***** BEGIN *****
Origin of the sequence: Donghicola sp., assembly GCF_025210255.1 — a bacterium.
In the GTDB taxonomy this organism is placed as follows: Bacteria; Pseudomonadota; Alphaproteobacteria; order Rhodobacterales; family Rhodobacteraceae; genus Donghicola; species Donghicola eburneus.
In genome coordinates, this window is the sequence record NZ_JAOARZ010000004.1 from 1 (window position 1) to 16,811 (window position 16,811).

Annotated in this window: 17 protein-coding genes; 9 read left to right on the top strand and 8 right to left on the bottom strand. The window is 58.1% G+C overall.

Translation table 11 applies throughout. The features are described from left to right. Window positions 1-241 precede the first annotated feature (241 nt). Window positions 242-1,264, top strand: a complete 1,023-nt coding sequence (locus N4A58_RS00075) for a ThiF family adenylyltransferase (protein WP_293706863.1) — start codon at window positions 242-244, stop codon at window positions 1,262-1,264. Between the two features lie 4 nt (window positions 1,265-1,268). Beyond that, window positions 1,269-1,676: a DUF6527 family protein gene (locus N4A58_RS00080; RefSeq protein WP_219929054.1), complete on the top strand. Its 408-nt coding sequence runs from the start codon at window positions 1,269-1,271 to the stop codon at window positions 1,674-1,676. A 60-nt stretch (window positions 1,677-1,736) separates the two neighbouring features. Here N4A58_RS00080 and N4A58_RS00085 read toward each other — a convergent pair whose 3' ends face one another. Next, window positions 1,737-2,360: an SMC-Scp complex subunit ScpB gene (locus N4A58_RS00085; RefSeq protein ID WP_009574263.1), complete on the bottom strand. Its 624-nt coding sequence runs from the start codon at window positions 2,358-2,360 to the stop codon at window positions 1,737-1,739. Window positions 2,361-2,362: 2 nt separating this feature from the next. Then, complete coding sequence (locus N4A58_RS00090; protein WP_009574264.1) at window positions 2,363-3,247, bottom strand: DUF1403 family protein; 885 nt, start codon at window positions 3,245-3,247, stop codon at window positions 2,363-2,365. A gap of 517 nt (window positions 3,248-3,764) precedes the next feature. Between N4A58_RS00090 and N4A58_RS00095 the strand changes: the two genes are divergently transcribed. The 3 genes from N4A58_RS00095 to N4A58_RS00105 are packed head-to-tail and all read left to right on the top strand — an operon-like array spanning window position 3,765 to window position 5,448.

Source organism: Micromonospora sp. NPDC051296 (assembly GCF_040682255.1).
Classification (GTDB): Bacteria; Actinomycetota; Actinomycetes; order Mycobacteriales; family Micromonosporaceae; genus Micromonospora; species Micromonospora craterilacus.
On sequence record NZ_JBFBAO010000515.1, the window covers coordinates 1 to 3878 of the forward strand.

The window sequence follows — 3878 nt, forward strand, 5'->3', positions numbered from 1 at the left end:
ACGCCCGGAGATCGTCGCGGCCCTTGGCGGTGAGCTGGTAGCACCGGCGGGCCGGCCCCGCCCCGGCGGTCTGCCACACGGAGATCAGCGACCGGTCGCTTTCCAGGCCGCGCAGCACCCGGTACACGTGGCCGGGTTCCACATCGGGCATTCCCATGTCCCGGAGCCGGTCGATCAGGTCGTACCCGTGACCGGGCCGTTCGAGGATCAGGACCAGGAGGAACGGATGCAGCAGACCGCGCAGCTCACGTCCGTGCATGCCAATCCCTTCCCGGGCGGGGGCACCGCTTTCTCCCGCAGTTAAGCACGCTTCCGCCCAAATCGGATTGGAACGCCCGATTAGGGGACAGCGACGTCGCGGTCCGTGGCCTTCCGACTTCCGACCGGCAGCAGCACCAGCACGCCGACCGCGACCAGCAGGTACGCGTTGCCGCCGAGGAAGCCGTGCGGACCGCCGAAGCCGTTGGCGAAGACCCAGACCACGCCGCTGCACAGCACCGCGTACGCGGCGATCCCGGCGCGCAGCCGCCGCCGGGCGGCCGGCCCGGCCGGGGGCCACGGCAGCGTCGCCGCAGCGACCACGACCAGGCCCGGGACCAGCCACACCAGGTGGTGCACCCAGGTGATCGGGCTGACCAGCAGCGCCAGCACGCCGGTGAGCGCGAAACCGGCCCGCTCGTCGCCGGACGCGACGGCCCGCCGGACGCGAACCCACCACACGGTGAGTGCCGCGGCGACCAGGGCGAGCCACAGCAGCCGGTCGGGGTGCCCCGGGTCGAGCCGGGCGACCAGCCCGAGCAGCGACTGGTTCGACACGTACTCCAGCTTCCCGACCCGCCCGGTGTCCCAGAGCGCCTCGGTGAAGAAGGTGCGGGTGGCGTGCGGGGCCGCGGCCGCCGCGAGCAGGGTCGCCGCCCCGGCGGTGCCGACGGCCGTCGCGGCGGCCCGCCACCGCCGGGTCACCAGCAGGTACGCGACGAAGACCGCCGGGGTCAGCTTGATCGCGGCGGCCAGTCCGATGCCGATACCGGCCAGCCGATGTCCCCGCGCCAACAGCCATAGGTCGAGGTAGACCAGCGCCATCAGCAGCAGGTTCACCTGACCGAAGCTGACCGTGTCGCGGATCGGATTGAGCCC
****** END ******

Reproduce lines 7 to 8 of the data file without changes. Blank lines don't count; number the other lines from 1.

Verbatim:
Classification (GTDB): Bacteria; Actinomycetota; Actinomycetes; order Mycobacteriales; family Micromonosporaceae; genus Micromonospora; species Micromonospora craterilacus.
On sequence record NZ_JBFBAO010000515.1, the window covers coordinates 1 to 3878 of the forward strand.